Details of DPV and References

DPV NO: 293 July 1984

Family: Potyviridae
Genus: Potyvirus
Species: Watermelon mosaic virus | Acronym: WMV

This is a revised version of DPV 63

Watermelon mosaic virus 2

D. Purcifull Departments of Plant Pathology and Agronomy, University of Florida, Gainesville, Florida 32611, USA

E. Hiebert Departments of Plant Pathology and Agronomy, University of Florida, Gainesville, Florida 32611, USA

J. Edwardson Departments of Plant Pathology and Agronomy, University of Florida, Gainesville, Florida 32611, USA



Described by Webb & Scott (1965) and Purcifull & Hiebert (1979). This virus was confounded in Description No. 63 with watermelon mosaic virus 1, which is now regarded as a strain of papaya ringspot virus).


General watermelon mosaic virus (Rev. appl. Mycol. 46: 818)

A virus with RNA-containing flexuous filamentous particles c. 760 nm long. It induces cylindrical (pinwheel) inclusions in the cytoplasm of host cells. It is readily mechanically transmissible, is transmissible by many species of aphid in a non-persistent manner and has a moderately wide host range. It causes diseases of various cucurbits, and is also found in natural infections of several leguminous and malvaceous species. Widely distributed throughout the world.

Main Diseases

Causes mosaic and mottle diseases of cantaloupe, cucumber, pumpkin, squash and watermelon. Reduces fruit production and quality in squash and other cucurbits (Thomas, 1971a; Greber, 1978; Demski & Sumner, 1979; Peña-Iglesias & Ayuso Gonzales, 1973). Also causes mottle diseases of pea (Inouye, 1964) and occurs naturally in various leguminous, malvaceous, and chenopodiaceous weeds, ornamentals and crop plants (Grogan, Hall & Kimble, 1959; Nelson & Tuttle, 1969; Adlerz, 1969).

Geographical Distribution

Reported in many areas of the world, including Australia (Greber, 1969), Czechoslovakia (Schmelzer & Milicic, 1966), Chile (Auger, Escaffi & Nome, 1974), France (Arteaga, Quiot & Leroux, 1976), Hungary (Horváth et al., 1975), Iran (Ebrahim-Nesbat, 1974), Israel (Russo et al., 1979), Italy (Lisa & Dellavalle, 1981), Japan (Yoshida et al., 1980), Mexico (Milne, Grogan & Kimble, 1969), New Zealand (Thomas, 1971a, 1971b), USA (Webb & Scott, 1965; Milne et al., 1969), Venezuela (Lastra, 1968) and Yugoslavia (Stakic & Nikolic, 1966).

Host Range and Symptomatology

Readily transmissible by mechanical inoculation. Over 160 dicotyledonous species in 23 families are susceptible (Molnar & Schmelzer, 1964; Edwardson, 1974).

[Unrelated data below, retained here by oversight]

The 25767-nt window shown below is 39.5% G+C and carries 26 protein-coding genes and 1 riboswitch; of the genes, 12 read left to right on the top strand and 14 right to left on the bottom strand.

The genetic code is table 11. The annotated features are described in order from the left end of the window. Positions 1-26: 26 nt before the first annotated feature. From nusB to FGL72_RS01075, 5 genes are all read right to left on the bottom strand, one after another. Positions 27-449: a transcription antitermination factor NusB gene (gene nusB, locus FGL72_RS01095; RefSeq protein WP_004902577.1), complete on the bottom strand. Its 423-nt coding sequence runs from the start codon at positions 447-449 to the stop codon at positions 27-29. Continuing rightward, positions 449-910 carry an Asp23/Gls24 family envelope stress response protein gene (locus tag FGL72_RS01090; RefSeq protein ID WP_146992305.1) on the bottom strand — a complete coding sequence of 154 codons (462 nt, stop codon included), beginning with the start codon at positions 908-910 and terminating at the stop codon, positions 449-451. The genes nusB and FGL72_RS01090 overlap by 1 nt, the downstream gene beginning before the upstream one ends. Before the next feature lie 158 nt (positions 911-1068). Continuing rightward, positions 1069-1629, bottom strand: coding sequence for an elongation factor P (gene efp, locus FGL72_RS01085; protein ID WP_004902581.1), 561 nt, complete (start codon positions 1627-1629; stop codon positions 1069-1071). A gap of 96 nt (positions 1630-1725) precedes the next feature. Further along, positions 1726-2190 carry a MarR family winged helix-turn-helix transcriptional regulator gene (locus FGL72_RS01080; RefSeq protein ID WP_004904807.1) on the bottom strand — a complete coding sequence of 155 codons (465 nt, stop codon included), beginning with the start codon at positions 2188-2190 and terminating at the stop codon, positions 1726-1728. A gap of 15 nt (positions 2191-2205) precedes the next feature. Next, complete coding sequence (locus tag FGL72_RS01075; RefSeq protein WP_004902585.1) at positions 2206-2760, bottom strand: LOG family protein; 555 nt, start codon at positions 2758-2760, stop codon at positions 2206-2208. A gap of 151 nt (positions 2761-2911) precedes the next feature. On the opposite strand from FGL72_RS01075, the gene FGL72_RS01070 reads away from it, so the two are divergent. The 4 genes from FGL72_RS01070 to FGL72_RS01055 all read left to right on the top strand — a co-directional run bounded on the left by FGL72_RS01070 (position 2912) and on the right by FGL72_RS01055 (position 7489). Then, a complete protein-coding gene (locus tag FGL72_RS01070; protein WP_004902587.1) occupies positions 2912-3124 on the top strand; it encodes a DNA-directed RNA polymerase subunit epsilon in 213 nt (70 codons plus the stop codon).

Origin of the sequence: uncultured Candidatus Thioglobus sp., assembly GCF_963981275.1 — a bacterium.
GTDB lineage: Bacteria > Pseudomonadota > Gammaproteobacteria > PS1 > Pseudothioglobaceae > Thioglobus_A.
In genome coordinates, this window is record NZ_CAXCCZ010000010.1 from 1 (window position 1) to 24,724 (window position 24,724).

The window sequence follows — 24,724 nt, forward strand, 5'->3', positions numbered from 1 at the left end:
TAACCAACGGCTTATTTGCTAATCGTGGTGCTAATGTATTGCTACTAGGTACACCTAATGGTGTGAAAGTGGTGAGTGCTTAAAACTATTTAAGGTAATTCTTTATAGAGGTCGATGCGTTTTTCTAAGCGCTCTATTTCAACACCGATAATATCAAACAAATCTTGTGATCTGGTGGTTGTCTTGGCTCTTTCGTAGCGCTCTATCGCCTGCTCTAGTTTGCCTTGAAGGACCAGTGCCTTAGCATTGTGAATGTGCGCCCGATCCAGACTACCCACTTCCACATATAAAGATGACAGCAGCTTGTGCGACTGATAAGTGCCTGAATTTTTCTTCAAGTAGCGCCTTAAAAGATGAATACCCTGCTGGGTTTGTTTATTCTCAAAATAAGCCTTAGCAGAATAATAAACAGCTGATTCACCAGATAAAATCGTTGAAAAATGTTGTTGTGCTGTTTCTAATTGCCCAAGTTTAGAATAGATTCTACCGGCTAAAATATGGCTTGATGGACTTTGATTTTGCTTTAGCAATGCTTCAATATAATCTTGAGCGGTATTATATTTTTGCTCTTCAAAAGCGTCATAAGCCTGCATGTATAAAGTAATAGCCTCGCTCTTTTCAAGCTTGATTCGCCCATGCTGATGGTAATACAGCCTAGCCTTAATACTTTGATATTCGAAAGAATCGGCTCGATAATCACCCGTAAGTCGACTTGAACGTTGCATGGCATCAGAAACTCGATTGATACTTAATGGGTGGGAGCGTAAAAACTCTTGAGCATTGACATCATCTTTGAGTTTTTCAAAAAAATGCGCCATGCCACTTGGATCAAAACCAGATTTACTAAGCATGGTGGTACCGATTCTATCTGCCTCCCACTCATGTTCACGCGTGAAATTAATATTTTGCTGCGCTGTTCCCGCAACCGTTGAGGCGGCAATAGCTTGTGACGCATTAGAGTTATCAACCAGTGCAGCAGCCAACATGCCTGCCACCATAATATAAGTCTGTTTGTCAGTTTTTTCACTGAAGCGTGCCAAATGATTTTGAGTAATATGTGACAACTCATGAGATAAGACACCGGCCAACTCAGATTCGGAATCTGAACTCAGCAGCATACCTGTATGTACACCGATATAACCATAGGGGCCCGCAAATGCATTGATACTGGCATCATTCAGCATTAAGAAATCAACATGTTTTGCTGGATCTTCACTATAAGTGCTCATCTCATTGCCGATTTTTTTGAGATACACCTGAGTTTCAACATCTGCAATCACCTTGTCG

Diagnostic species

Cucurbita pepo (pumpkin) cv. Small Sugar. Plants inoculated in the cotyledonary stage develop faint vein clearing symptoms in true leaves followed by systemic mottle (Fig. 1), mosaic (Fig. 2), and sometimes leaf distortion.

Nicotiana benthamiana. Mild mosaic and distortion of systemically infected leaves. This species is susceptible to numerous isolates of watermelon mosaic virus 2, but not susceptible to tested isolates of papaya ringspot virus (Christie & Crawford, 1978; Purcifull & Hiebert, 1979; Russo et al., 1979; Purcifull et al., 1984b).

Pisum sativum (pea) cvs. Alaska or Ranger. Mottle and necrosis in systemically infected leaves and stunting of plants. Some pea varieties (e.g. Bonneville) possess resistance, which is governed by a recessive gene (Schroeder & Provvidenti, 1971). Alaska pea is not susceptible to tested isolates of papaya ringspot virus (Purcifull & Hiebert, 1979; Russo et al., 1979; Purcifull et al., 1984b). Infection of inoculated leaves, however, was obtained with zucchini yellow mosaic virus (Purcifull et al., 1984a).

Citrullus lanatus (watermelon). Systemic mosaic and leaf distortion (Fig. 3).

Luffa acutangula. This species is not susceptible to most isolates of watermelon mosaic virus 2 although exceptions are reported (Milne et al., 1969). However, it is susceptible to isolates of papaya ringspot virus (Webb, 1965; Provvidenti & Schroeder, 1970; Greber, 1978; Purcifull & Hiebert, 1979; Russo et al., 1979; Purcifull et al., 1984b), and has been used to eliminate watermelon mosaic virus 2 from mixtures with papaya ringspot virus (Greber 1978; D. Purcifull, unpublished data). L. acutangula is also infected systemically by zucchini yellow mosaic virus (Lisa et al., 1981; Purcifull et al., 1984a).

Propagation species

Cucurbita pepo (squash and pumpkin) is useful for maintaining cultures, for vector studies, and as a source of virus for purification (Purcifull & Hiebert, 1979). Nicotiana benthamiana also is a useful host for purification of virus particles and pinwheel inclusion body protein (Baum, 1980).